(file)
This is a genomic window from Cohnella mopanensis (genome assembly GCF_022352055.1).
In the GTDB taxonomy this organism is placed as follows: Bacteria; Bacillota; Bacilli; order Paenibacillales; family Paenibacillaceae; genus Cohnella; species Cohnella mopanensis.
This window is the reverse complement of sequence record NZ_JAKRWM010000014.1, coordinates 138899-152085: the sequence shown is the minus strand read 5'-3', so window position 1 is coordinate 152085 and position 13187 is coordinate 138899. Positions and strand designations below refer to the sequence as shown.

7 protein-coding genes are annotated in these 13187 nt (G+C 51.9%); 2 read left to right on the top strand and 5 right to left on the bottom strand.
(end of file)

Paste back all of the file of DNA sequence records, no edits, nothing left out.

This is a genomic window from Cohnella mopanensis (genome assembly GCF_022352055.1).
In the GTDB taxonomy this organism is placed as follows: Bacteria; Bacillota; Bacilli; order Paenibacillales; family Paenibacillaceae; genus Cohnella; species Cohnella mopanensis.
This window is the reverse complement of sequence record NZ_JAKRWM010000014.1, coordinates 138899-152085: the sequence shown is the minus strand read 5'-3', so window position 1 is coordinate 152085 and position 13187 is coordinate 138899. Positions and strand designations below refer to the sequence as shown.

7 protein-coding genes are annotated in these 13187 nt (G+C 51.9%); 2 read left to right on the top strand and 5 right to left on the bottom strand.